New bill bans pistol sales unless they can microstamp their bullets

Guns.com | 8/11/2017 | Chris Eger
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A dozen House Democrats are backing a measure mandating pistols sold by licensed dealers be capable of stamping a code on their ammunition at firing.

Introduced as the Make Identifiable Criminal Rounds Obvious (MICRO) Act last month, the proposal would strip the ability of federal firearms licensees to sell pistols that do not carry the controversial microstamping technology. Backers argue that as much as 40 percent of murders go unsolved due to lack of evidence, which the bill is meant to address.

Everything - Violence - Extent - Law - Bill

“We must do everything we can to ensure gun violence can be investigated and prosecuted to the fullest extent of the law,” said the bill’s author, U.S. Rep. Anthony Brown, D-Md., in a statement. “Microstamping offers law enforcement the chance to track bullet casings to the source of the crime, and is one more step we can take to ensure the safety of the American people.”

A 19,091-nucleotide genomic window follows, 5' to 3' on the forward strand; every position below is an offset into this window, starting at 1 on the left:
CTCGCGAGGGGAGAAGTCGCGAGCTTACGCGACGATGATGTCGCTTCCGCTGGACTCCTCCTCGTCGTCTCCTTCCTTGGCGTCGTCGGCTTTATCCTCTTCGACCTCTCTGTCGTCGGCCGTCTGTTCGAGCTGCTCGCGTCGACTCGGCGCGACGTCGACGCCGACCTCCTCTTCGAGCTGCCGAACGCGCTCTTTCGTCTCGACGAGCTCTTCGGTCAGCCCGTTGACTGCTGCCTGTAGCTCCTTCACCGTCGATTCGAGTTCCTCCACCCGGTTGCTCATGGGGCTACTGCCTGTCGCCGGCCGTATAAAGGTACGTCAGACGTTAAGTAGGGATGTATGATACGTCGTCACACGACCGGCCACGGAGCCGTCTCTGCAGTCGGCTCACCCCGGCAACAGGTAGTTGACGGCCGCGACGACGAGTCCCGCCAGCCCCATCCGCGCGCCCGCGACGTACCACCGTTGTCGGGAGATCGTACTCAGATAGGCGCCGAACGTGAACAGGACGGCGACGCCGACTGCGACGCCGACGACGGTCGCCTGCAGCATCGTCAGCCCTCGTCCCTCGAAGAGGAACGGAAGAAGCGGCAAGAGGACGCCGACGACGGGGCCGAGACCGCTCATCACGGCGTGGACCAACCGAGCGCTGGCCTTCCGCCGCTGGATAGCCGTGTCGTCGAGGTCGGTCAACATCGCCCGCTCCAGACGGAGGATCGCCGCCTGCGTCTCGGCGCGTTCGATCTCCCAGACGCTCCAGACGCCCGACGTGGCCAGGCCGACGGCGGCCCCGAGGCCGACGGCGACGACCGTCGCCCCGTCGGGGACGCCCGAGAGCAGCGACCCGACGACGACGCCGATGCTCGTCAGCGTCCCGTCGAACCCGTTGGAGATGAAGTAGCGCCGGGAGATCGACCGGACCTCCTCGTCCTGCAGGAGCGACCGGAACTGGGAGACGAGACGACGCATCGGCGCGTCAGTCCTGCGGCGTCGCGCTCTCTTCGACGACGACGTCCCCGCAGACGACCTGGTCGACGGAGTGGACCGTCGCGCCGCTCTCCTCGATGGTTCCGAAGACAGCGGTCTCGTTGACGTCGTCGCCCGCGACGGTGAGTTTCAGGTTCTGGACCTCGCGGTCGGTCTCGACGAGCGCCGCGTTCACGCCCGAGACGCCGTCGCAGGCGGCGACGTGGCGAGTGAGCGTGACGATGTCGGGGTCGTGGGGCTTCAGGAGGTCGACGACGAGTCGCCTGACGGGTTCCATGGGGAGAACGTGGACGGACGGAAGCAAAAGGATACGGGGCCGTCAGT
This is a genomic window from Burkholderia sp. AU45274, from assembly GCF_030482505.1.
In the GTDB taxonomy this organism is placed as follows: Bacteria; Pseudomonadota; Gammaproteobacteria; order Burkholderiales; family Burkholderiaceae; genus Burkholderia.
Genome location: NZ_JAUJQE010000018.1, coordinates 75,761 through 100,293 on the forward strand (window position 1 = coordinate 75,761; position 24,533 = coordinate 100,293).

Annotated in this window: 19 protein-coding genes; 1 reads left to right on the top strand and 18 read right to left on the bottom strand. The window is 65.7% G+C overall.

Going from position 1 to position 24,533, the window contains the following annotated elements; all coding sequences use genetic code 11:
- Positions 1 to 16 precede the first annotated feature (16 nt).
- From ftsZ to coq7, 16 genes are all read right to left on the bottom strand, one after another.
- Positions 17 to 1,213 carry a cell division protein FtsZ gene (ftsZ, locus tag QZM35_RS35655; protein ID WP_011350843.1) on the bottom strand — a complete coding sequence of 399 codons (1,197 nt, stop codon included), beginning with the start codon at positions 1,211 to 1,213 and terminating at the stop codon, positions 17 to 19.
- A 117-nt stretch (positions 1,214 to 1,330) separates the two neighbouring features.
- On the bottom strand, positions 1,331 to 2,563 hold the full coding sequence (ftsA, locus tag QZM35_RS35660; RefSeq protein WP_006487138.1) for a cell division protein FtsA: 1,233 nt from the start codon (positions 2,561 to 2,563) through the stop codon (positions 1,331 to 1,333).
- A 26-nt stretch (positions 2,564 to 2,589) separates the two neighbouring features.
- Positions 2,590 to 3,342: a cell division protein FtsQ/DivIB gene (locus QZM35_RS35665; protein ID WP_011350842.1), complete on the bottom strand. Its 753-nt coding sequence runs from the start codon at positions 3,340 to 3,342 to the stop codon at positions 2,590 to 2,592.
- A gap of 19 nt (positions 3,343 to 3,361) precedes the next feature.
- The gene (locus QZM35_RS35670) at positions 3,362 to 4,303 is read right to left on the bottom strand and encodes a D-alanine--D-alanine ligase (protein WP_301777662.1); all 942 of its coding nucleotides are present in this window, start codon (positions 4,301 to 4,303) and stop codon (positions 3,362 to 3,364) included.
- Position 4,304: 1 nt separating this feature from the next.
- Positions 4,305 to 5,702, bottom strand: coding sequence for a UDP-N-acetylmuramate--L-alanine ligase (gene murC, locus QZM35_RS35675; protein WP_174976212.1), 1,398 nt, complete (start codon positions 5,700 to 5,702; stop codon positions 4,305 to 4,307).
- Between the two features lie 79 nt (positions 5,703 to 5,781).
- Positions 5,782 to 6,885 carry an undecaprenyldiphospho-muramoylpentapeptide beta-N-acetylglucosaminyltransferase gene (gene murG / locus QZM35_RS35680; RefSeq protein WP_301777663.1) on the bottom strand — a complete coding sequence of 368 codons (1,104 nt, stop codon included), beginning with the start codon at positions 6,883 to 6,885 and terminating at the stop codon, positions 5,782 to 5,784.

Brown’s measure, entered as HR 3458, prohibits FFLs from manufacturing, selling, or transferring semi-auto handguns, unless they are capable of microstamping ammunition. Though California adopted a microstamping requirement as part of their 2007 unsafe handgun modification requirements, implementation was delayed until 2013 when California Attorney General Kamala Harris announced the technology had passed hurdles that kept it from being viable.

Lawsuit - National - Shooting - Sports - Foundation

This resulted in a lawsuit brought in 2014 by the National Shooting Sports Foundation and the Sporting Arms and Ammunition Manufacturers’ Institute, who insisted the legal requirement for semi-auto handguns to mark cartridges with a microscopic array of characters, that identify the make, model and serial number of the pistol upon firing was, “impossible to accomplish.” The groups argued that the technology was unproven in actual field conditions and easy for criminals to defeat.

With the ongoing litigation in the hands of the California Supreme Court, and no semi-auto pistols using microstamping...
(Excerpt) Read more at: Guns.com
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